Moonlight, Film 4, Wednesday, 9pm

American film director Barry Jenkins and playwright Tarell Alvin McCraney grew up just a few streets from each other in Liberty City, a poor and crime-ridden district of Miami. They didn’t know each other as kids but when Jenkins was given a copy of McCraney’s semi-autobiographical play In Moonlight Black Boys Look Blue, a coming-of-age tale about growing up gay in that tough and unforgiving black neighbourhood, he found a story that chimed with his own childhood experience. The result is this extraordinary film, which manages to be subtle and experimental while pulling no punches about the hardships of the lives it portrays. Hailed as one of the best 25 films of the 21st century so far by the New York Times, it was nominated for four Oscars at the 2017 Academy Awards, winning the gongs for Best Picture, Best Adapted Screenplay and Best Supporting actor for Mahershala Ali, of House Of Cards and True Detective.

Ali features in the first of the film’s three chapters playing Juan, a Liberty City drug dealer who finds 11-year-old Chiron (Alex Hibbert) hiding in a crack den after being chased there by a group of children. Juan delivers the boy home to Chiron's drug addict mother Paula (Naomie Harris in a role as far from Miss Moneypenny as you could hope to get) but he and girlfriend Teresa (Janelle Monàe) soon end up taking the boy under their wing. In one of many memorable scenes, Juan teaches Chiron to swim, the breath-taking beauty of the city beach at odds with the hardscrabble lives the pair lead on the Liberty City streets. And it’s Juan who delivers the line which gave McCraney’s original play its title.

The second chapter follows Chiron as a 17-year-old at high school, where he is bullied and ostracised but where he also has his first sexual experience with childhood friend Kevin (Jharell Jerome). For this chapter child actor Alex Hibbert is replaced by Ashton Sanders. The third chapter stars athlete-turned-actor Trevante Rhodes as Chiron, now 25 and living in Atlanta where his life has changed immeasurably. But a dramatic late night phone call takes him back to Liberty City for the film’s moving final scenes.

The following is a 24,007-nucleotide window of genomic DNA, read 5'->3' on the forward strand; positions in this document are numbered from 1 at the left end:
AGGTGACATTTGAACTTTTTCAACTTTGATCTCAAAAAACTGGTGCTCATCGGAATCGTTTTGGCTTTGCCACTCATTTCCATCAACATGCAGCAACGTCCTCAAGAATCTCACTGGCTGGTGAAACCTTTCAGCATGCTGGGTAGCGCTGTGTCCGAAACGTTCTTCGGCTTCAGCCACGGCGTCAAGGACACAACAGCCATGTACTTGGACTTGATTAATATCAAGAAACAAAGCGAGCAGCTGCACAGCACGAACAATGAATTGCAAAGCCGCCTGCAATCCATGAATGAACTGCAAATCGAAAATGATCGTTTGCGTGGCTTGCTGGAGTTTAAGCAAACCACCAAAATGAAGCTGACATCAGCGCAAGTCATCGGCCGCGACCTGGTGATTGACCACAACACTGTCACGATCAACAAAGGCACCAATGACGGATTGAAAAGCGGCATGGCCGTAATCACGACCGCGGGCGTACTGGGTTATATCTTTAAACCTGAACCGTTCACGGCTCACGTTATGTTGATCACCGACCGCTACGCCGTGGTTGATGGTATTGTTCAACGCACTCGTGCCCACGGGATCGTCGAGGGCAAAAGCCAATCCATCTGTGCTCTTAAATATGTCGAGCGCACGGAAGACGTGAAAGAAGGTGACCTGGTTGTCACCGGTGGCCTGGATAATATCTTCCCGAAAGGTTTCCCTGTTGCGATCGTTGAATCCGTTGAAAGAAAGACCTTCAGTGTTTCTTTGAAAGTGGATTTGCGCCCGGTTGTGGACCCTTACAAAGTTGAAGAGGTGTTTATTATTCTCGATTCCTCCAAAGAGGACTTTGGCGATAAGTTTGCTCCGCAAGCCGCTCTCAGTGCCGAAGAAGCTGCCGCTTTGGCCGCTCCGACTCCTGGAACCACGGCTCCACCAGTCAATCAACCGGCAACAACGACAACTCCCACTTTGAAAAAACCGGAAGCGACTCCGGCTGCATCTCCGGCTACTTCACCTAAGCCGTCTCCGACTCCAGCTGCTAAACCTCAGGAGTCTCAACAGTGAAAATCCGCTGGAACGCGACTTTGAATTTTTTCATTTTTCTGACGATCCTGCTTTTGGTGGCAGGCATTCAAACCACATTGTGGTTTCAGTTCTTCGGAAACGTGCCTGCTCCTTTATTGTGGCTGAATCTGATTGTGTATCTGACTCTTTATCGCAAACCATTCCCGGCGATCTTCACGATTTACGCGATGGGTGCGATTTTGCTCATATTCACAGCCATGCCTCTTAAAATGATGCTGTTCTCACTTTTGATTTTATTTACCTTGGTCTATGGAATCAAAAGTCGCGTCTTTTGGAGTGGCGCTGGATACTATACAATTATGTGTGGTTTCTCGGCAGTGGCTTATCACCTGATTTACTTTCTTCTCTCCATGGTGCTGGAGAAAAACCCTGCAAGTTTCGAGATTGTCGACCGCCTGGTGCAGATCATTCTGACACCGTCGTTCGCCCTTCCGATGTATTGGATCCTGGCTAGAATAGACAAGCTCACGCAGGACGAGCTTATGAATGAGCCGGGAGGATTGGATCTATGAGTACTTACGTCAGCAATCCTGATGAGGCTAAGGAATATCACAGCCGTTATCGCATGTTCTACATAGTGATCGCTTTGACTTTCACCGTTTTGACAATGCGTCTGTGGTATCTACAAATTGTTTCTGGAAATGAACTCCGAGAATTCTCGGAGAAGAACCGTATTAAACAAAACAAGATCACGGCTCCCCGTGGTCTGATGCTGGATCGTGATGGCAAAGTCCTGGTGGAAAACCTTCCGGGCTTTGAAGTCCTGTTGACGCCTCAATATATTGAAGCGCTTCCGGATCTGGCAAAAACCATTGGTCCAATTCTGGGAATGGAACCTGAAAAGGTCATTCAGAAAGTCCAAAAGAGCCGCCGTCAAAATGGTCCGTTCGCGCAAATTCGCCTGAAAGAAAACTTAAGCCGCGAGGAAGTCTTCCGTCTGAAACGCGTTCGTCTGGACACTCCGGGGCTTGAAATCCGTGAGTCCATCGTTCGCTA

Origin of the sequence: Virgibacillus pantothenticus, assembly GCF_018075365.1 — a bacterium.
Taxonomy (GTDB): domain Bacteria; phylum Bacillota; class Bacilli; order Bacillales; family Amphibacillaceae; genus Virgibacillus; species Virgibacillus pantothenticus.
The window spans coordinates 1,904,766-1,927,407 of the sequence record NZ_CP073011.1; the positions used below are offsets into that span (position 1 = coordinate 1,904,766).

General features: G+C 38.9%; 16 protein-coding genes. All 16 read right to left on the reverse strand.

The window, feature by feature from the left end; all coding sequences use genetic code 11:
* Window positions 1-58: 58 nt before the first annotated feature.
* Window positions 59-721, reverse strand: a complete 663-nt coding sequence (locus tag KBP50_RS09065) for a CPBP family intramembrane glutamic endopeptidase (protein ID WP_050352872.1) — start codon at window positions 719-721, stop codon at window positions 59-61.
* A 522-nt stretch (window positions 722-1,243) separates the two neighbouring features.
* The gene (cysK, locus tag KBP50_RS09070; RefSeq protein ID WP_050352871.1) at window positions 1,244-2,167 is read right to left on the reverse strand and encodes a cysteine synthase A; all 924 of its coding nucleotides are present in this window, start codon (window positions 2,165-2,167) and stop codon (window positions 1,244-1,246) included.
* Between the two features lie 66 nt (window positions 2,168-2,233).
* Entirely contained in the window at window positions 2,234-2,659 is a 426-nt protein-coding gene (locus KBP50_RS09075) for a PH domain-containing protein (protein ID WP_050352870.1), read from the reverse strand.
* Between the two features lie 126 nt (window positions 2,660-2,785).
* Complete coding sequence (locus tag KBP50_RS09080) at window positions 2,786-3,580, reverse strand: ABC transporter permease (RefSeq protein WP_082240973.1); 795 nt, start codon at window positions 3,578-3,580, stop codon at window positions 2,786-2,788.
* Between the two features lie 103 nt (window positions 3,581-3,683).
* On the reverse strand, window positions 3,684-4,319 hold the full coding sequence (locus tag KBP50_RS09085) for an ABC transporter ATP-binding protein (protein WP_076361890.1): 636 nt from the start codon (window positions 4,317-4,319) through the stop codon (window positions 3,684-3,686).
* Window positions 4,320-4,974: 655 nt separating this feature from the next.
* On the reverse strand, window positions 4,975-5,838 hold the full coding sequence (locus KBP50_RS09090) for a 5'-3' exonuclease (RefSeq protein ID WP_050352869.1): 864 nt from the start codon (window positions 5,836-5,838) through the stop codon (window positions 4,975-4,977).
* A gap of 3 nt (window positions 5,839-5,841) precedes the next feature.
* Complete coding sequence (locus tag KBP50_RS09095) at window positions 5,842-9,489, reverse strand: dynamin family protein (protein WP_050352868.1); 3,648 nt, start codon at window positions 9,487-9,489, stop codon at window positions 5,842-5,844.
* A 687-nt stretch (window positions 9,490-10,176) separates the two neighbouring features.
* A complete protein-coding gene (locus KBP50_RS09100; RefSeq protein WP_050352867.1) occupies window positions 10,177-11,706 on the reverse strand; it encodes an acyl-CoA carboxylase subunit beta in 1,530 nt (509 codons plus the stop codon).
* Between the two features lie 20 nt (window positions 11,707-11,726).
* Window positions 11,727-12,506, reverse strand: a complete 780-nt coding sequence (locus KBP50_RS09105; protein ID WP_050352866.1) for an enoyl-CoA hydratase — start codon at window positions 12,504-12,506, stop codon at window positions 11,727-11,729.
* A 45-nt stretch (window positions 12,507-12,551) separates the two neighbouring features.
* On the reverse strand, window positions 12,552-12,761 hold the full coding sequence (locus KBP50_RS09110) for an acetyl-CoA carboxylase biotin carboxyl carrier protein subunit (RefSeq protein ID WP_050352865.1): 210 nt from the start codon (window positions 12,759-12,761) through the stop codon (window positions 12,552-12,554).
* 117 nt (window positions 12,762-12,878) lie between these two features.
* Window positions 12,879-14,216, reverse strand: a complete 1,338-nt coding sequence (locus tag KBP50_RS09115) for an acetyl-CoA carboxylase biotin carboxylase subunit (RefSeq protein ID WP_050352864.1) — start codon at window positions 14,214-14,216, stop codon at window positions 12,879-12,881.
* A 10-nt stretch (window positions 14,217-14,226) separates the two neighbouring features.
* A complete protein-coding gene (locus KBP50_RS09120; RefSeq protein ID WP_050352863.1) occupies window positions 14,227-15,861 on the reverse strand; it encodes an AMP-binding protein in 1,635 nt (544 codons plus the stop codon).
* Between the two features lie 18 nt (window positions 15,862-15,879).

Intriguingly, the huge events in the characters’ lives – a death, a funeral, the birth of a child, spells in prison and bouts in rehab – take place off screen. Instead, the audience is shown three key moments or relationships and left to fill in the blanks about what has happened and why. Such grown-up storytelling is seen all too rarely on screen these days, and that level of geographical specificity is rare too in American cinema. Meanwhile Jenkins’s technique of shooting widescreen on the same Liberty City streets he grew up on, casting local non-actors in key rolls (such as Juan’s lookouts and corner boys), and circling the action with his camera as it unfolds gives the film a fizzing kinetic energy. It may be at odds with the silent and introspective nature of his three Chirons, but the result is a powerful work that will live long in the memory.

Little Women, Rakuten TV

Streaming from Monday

Amazingly the first cinematic adaptation of Louisa May Alcott’s much-loved 1868 novel came less than 50 years after it was written, in 1917, followed a year later by another, now lost. Both had British directors and largely British casts.

Fast forward a century and the adaptations are still coming. There have been two in the last three years but this one, the recipient of six Oscar nominations at this year’s Academy Awards, is the only one of the pair worth bothering about.

Directed by Greta Gerwig, it sticks with tradition by featuring an almost entirely non-American cast, with Irish actress Saoirse Ronan taking the role of Jo, Harry Potter star Emma Watson as Meg and the roles of Beth and Amy going to Eliza Scanlen (Australian) and Florence Pugh (also British). Flying the flag for Gerwig’s side of the Pond are Laura Dern as Marmee March, Timothée Chalamet as Theodore, Tracy Letts as Mr Dashwood and, last but not least, Merely Streep as Aunt March. It’s a bravura production in every respect and it may well be a century before it’s bettered, which makes Gerwig’s Oscar snub even harder to reconcile – incredibly, she didn’t make the Best Director short-list.